Teetering on the Brink — But No Audit Warning

Report: auditors often fail to provide caution in filings of foundering companies; more likely to raise concerns about smaller clients.

How reliable is the imprimatur of an audit firm?

That’s one of the biggest questions being asked about Arthur Andersen, which signed off on Enron Corp’s financial reports the year the energy trader went bankrupt. But according to a report by Bloomberg News, Andersen’s apparent unwillingness to sound warnings about its client’s financial health was not unusual.

In 54 percent of the 673 largest bankruptcies of public companies since 1996, auditors provided no cautions in annual financial statements in the months before the bankruptcy filing, according to Bloomberg. One for-instance: business software developer System Software Associates Inc. was given a clean audit even though the company was being investigated by the SEC for alleged accounting fraud.

Bloomberg found that investors lost $119.8 billion in the 10 largest bankruptcies following audit opinions that raised no concerns. It also noted that, although Andersen is taking hits on all fronts these days, the indicted auditor actually issued audit warnings before bankruptcies more often than any of the Big Five accounting firms.

Bloomberg also found that auditors raise concerns much less frequently with large companies than with small ones. Indeed, auditors only issued warnings in 14 of the 50 largest bankruptcy cases since 1996. The implication: professional services firms don’t want to risk losing big accounts by sounding the alarm.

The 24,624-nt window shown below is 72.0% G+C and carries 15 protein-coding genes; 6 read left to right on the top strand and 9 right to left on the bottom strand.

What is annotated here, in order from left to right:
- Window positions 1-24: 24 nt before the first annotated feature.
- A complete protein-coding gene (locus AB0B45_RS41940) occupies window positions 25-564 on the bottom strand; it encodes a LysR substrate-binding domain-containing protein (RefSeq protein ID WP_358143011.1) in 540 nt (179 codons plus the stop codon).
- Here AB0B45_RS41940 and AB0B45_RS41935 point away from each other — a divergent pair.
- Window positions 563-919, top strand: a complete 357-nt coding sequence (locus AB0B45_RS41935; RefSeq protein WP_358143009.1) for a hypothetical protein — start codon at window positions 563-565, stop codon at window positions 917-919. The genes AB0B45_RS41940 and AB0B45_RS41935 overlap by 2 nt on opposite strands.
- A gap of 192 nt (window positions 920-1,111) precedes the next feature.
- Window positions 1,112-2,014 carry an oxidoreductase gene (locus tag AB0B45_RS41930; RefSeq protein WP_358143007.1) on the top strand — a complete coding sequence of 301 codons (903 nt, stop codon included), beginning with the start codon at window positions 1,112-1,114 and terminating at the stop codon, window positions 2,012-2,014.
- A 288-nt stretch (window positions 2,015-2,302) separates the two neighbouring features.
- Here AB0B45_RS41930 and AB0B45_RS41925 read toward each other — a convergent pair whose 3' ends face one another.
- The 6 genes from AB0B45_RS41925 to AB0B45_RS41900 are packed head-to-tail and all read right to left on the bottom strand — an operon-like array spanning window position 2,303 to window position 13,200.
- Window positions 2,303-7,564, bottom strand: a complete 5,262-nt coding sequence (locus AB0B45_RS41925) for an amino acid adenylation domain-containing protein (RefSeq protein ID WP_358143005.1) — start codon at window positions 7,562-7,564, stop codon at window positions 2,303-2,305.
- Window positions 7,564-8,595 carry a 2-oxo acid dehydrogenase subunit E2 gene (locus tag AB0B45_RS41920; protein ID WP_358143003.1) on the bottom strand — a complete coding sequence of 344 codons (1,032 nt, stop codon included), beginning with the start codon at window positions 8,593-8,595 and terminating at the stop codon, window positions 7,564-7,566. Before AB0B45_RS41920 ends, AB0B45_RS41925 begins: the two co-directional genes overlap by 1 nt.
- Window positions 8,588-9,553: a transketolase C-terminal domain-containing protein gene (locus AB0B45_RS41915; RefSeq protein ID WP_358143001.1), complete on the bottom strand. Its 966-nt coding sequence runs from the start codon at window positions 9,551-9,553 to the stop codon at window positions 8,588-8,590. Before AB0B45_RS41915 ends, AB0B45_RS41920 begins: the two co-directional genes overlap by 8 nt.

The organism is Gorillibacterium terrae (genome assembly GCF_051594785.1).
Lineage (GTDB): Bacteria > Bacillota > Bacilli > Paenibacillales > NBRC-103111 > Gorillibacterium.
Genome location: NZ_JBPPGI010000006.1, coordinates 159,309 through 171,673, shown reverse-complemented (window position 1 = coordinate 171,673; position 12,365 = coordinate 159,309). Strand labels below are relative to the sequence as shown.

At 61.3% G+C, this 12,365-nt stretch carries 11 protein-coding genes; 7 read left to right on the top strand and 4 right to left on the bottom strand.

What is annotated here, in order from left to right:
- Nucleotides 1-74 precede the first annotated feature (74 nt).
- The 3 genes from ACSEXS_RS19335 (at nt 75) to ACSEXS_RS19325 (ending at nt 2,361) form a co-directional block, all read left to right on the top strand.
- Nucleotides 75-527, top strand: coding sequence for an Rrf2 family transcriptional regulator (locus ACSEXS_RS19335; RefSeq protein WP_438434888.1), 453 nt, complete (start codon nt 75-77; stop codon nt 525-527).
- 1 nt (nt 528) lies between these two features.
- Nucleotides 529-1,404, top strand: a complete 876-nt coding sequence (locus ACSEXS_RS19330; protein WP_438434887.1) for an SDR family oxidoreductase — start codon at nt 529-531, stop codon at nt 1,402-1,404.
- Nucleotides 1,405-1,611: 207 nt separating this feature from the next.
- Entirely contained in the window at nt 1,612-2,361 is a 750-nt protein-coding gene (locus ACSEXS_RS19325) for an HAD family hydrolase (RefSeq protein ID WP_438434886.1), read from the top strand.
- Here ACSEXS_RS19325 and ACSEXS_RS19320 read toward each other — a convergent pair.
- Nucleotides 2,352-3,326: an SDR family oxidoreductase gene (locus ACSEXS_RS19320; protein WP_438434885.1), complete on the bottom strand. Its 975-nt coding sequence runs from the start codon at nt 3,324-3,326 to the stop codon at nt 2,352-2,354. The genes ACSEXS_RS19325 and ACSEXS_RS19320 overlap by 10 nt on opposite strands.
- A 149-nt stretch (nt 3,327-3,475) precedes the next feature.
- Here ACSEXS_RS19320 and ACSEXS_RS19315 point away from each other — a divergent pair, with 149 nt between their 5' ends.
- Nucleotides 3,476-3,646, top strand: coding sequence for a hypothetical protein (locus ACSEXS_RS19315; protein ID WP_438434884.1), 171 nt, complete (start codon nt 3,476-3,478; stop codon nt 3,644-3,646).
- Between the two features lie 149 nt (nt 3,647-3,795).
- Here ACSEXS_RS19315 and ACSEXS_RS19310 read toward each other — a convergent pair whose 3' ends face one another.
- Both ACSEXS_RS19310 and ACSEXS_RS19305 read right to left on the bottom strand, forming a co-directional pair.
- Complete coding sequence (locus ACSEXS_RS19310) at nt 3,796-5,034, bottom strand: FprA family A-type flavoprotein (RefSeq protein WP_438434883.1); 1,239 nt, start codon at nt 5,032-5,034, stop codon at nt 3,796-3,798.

On the other hand, auditors raised red flags at 35 of the 50 smallest companies that declared bankruptcy over the past five years.

Moreover, five of the seven largest bankruptcies ever in the U.S. — including Enron, Global Crossing Ltd. and Kmart Corp. — followed annual reports with clean audit opinions.

In case you were wondering, 97 percent of all publicly traded U.S. companies are audited by the five largest U.S. accounting firms: Arthur Andersen, Deloitte & Touche, Ernst & Young, KPMG and PricewaterhouseCoopers. The accounting firms reported total revenue of $65.6 billion in 2001.

An SEC analysis shows that 31 percent of the firms’ revenue came from auditing in 1999, with the rest coming from other services such as consulting and tax work. This, of course, raises the question: if Congress passes legislation requiring professional services firms to hive-off their consulting services, can those accounting firms turn much of a profit? Some observers contend that an accountancy’s audit work is often a loss-leader — designed primarily to get a firm in the door at a company. Once in, the accountancy can pitch more lucrative consulting services.

(Editor’s Note: To see how corporate clients rate their auditors, click here)

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